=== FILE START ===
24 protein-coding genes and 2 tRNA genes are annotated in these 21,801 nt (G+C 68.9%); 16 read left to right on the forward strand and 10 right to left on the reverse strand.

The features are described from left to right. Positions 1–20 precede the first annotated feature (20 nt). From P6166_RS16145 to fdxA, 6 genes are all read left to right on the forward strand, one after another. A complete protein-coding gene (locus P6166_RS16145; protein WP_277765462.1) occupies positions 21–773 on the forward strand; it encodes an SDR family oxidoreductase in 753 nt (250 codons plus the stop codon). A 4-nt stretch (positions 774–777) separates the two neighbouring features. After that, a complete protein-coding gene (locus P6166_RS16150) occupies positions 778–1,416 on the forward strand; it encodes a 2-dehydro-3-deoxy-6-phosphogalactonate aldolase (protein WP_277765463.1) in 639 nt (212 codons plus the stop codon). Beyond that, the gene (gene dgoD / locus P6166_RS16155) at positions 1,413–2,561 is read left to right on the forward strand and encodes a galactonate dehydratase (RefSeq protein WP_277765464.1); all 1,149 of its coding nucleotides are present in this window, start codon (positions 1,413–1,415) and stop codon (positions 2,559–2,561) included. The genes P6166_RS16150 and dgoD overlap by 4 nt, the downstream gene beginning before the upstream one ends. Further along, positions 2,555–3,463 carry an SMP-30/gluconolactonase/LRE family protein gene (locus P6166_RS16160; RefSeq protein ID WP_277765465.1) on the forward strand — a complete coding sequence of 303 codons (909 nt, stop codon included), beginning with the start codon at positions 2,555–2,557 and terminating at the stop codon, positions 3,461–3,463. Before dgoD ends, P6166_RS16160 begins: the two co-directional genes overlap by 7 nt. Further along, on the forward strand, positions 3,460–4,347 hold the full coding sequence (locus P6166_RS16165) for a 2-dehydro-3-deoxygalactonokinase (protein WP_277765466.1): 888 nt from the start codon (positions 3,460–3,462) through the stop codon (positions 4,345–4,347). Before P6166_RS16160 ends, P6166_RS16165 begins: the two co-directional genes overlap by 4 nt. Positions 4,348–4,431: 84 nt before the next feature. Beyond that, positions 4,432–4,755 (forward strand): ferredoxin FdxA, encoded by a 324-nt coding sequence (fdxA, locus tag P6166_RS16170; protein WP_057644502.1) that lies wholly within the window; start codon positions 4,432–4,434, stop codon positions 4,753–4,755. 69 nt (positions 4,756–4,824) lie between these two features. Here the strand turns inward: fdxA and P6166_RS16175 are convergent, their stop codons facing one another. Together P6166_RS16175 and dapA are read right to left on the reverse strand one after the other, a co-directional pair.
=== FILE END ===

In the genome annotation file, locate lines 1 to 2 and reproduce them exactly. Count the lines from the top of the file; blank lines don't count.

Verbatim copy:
24 protein-coding genes and 2 tRNA genes are annotated in these 21,801 nt (G+C 68.9%); 16 read left to right on the forward strand and 10 right to left on the reverse strand.

The features are described from left to right. Positions 1–20 precede the first annotated feature (20 nt). From P6166_RS16145 to fdxA, 6 genes are all read left to right on the forward strand, one after another. A complete protein-coding gene (locus P6166_RS16145; protein WP_277765462.1) occupies positions 21–773 on the forward strand; it encodes an SDR family oxidoreductase in 753 nt (250 codons plus the stop codon). A 4-nt stretch (positions 774–777) separates the two neighbouring features. After that, a complete protein-coding gene (locus P6166_RS16150) occupies positions 778–1,416 on the forward strand; it encodes a 2-dehydro-3-deoxy-6-phosphogalactonate aldolase (protein WP_277765463.1) in 639 nt (212 codons plus the stop codon). Beyond that, the gene (gene dgoD / locus P6166_RS16155) at positions 1,413–2,561 is read left to right on the forward strand and encodes a galactonate dehydratase (RefSeq protein WP_277765464.1); all 1,149 of its coding nucleotides are present in this window, start codon (positions 1,413–1,415) and stop codon (positions 2,559–2,561) included. The genes P6166_RS16150 and dgoD overlap by 4 nt, the downstream gene beginning before the upstream one ends. Further along, positions 2,555–3,463 carry an SMP-30/gluconolactonase/LRE family protein gene (locus P6166_RS16160; RefSeq protein ID WP_277765465.1) on the forward strand — a complete coding sequence of 303 codons (909 nt, stop codon included), beginning with the start codon at positions 2,555–2,557 and terminating at the stop codon, positions 3,461–3,463. Before dgoD ends, P6166_RS16160 begins: the two co-directional genes overlap by 7 nt. Further along, on the forward strand, positions 3,460–4,347 hold the full coding sequence (locus P6166_RS16165) for a 2-dehydro-3-deoxygalactonokinase (protein WP_277765466.1): 888 nt from the start codon (positions 3,460–3,462) through the stop codon (positions 4,345–4,347). Before P6166_RS16160 ends, P6166_RS16165 begins: the two co-directional genes overlap by 4 nt. Positions 4,348–4,431: 84 nt before the next feature. Beyond that, positions 4,432–4,755 (forward strand): ferredoxin FdxA, encoded by a 324-nt coding sequence (fdxA, locus tag P6166_RS16170; protein WP_057644502.1) that lies wholly within the window; start codon positions 4,432–4,434, stop codon positions 4,753–4,755. 69 nt (positions 4,756–4,824) lie between these two features. Here the strand turns inward: fdxA and P6166_RS16175 are convergent, their stop codons facing one another. Together P6166_RS16175 and dapA are read right to left on the reverse strand one after the other, a co-directional pair.